Iranian President Hassan Rouhani’s deal with world powers may strengthen his hand against hardliners opposed to his policy of detente and bolster his popularity at home, where sanctions have drained the economy.
Iran’s accord with world powers to limit its nuclear program in exchange for as much as $7 billion in relief from sanctions left Presidents Barack Obama and Hassan Rouhani the task of selling the deal to critics.
Iran’s currency strengthened more than 2 percent as the Islamic republic won access about $7 billion in relief from sanctions after agreeing to limit its nuclear program, ending a decade-long diplomatic stalemate.
Tens of thousands of Iranian demonstrators held one of the biggest anti-American rallies in years outside the former U.S. Embassy in Tehran, as hardliners stepped up opposition to President Hassan Rouhani’s outreach to President Barack Obama.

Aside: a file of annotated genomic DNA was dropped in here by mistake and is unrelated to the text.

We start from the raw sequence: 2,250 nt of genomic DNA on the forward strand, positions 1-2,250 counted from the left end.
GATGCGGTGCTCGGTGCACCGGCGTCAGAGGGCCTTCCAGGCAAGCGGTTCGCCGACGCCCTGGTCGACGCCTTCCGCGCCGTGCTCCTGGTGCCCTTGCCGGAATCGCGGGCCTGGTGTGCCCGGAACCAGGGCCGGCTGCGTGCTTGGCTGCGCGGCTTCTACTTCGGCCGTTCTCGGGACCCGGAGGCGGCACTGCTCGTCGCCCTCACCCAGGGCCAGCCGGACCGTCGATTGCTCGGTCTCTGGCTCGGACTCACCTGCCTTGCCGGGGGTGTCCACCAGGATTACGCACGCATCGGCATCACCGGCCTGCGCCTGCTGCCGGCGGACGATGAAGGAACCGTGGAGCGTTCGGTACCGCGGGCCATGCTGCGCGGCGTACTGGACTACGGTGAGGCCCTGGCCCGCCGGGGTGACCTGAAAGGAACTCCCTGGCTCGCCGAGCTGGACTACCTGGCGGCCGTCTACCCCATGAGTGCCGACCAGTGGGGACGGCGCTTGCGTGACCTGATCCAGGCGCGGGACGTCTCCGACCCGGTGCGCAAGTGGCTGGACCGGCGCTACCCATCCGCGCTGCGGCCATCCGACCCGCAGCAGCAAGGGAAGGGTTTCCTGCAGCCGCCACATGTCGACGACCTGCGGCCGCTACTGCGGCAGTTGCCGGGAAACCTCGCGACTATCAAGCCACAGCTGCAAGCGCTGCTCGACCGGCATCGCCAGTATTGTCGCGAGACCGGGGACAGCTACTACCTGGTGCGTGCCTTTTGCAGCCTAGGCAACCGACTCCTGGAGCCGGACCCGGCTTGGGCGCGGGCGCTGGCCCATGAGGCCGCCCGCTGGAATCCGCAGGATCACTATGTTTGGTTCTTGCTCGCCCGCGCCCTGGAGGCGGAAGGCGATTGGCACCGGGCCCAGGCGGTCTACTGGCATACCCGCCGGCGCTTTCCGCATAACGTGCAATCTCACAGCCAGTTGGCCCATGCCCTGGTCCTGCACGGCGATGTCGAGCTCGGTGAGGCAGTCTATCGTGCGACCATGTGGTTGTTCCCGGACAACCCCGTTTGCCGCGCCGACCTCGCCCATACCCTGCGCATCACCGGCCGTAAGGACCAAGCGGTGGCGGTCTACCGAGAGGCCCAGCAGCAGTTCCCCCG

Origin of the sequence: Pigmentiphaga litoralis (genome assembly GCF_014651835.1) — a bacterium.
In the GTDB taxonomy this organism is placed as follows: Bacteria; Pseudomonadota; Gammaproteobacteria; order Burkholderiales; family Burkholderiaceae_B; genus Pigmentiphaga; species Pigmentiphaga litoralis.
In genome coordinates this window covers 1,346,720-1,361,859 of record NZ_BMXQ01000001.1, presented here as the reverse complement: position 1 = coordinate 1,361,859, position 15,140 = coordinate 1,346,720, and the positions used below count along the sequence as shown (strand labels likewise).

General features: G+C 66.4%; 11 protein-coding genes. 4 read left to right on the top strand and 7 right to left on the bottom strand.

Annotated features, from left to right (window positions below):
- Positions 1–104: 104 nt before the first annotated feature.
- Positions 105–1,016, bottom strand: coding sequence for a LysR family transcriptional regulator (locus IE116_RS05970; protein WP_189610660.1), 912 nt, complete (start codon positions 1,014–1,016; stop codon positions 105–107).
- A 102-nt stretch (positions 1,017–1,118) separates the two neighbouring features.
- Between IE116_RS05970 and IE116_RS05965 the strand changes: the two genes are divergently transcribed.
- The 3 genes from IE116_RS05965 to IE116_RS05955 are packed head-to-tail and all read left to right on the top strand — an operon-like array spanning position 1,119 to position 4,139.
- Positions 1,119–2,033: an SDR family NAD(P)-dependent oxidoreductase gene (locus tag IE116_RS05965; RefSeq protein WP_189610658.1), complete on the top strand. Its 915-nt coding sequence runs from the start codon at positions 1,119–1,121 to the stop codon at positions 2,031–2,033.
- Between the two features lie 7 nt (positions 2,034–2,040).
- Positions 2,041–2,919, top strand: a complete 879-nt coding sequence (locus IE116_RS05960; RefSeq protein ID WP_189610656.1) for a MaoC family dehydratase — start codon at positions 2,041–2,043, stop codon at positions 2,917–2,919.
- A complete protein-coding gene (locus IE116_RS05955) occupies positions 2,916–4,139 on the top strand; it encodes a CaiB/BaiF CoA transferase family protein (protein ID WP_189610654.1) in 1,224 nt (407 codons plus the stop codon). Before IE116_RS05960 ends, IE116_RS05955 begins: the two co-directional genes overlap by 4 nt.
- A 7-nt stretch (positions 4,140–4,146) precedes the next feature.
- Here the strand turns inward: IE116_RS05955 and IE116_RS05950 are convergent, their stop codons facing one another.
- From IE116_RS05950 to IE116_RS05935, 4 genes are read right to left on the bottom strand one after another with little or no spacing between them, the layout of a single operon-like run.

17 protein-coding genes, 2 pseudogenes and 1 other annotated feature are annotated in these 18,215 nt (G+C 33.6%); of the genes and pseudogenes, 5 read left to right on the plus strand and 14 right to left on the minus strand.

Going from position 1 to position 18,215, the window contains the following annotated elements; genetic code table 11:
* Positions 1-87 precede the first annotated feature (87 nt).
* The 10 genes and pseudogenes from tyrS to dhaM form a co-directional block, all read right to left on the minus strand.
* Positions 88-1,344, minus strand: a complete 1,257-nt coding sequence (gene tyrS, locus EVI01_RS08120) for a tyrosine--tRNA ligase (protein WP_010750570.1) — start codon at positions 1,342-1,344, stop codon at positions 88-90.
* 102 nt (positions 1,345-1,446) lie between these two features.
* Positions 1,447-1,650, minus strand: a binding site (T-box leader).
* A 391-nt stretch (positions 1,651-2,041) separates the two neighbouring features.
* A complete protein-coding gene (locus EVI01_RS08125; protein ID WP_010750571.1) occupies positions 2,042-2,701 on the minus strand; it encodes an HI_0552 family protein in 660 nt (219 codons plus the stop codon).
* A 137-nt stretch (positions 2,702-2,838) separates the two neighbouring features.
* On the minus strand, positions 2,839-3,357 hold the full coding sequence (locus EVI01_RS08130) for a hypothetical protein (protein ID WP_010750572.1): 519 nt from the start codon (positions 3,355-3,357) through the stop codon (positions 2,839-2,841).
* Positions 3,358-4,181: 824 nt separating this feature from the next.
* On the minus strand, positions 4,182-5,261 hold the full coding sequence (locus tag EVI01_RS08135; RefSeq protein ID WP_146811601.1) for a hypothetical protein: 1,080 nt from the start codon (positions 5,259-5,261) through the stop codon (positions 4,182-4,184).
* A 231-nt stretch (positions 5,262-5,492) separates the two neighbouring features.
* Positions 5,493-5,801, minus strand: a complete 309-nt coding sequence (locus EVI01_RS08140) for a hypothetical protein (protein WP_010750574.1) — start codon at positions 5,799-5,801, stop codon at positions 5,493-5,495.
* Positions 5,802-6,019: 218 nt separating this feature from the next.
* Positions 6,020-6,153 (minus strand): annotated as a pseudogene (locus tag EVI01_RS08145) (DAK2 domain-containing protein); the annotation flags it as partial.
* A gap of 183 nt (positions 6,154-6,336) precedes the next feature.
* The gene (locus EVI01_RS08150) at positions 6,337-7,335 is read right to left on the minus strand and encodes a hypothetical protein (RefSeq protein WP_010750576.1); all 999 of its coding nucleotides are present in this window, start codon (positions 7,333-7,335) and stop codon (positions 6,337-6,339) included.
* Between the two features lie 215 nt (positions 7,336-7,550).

Iran proposed tighter monitoring of its nuclear program within a six-month period to verify it’s not pursuing atomic weapons during the first talks with world powers since it pledged to end a decade-old standoff.
Saudi Arabia refused to accept the membership of the United Nations Security Council it won yesterday, citing issues including Syria’s civil war that it said show the world body is incapable of resolving conflicts.